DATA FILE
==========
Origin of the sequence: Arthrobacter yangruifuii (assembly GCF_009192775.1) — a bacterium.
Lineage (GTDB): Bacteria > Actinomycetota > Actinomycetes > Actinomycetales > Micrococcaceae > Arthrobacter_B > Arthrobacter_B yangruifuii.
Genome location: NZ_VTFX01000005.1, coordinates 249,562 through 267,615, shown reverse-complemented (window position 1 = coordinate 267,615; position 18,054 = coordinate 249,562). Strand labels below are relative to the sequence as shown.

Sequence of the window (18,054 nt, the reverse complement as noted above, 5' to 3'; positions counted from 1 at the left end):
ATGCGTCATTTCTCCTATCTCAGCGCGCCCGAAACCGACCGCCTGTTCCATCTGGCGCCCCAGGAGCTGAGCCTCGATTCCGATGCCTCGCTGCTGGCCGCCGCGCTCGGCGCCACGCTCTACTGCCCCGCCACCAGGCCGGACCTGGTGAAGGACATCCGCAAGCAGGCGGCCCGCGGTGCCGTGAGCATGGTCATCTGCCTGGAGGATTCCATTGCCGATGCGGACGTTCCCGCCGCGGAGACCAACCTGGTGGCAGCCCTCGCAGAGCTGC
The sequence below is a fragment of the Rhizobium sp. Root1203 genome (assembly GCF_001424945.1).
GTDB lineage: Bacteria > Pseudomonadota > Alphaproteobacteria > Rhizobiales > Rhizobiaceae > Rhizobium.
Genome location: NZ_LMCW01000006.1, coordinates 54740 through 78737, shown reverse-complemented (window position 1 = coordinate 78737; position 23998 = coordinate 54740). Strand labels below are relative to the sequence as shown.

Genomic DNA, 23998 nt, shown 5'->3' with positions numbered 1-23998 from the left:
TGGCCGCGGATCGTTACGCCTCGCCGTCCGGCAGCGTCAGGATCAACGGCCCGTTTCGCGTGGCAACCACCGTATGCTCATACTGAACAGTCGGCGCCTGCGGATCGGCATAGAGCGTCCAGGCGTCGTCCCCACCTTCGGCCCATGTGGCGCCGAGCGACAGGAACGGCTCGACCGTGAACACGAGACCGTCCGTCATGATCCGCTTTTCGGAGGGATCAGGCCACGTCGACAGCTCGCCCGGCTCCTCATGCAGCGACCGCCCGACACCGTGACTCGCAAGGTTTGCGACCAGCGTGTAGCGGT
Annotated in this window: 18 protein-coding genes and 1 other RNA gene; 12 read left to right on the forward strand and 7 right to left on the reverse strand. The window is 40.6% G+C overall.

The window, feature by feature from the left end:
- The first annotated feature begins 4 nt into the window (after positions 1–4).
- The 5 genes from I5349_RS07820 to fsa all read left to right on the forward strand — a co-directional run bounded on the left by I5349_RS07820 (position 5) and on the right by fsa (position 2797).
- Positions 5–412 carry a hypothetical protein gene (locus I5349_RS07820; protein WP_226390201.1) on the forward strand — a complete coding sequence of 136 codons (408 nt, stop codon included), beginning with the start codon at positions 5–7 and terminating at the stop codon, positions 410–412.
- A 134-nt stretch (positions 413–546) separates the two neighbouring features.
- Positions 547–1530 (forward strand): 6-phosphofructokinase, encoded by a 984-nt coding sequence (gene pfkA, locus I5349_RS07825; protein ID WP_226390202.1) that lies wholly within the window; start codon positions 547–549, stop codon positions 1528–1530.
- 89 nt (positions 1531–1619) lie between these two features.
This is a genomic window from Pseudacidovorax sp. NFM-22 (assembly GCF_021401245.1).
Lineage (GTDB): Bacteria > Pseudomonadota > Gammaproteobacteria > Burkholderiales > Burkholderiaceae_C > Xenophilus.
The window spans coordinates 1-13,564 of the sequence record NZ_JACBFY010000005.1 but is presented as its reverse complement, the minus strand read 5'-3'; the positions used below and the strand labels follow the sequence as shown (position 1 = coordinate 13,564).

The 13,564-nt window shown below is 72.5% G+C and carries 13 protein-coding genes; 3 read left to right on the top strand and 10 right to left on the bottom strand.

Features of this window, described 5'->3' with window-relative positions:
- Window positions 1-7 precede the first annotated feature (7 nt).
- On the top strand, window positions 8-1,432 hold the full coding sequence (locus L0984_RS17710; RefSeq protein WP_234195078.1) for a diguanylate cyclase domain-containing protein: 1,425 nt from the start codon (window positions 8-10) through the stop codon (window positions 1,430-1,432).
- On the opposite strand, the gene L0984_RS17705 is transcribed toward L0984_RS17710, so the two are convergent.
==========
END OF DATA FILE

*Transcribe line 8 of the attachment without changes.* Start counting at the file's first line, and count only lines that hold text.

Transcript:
Genome location: NZ_LMCW01000006.1, coordinates 54740 through 78737, shown reverse-complemented (window position 1 = coordinate 78737; position 23998 = coordinate 54740). Strand labels below are relative to the sequence as shown.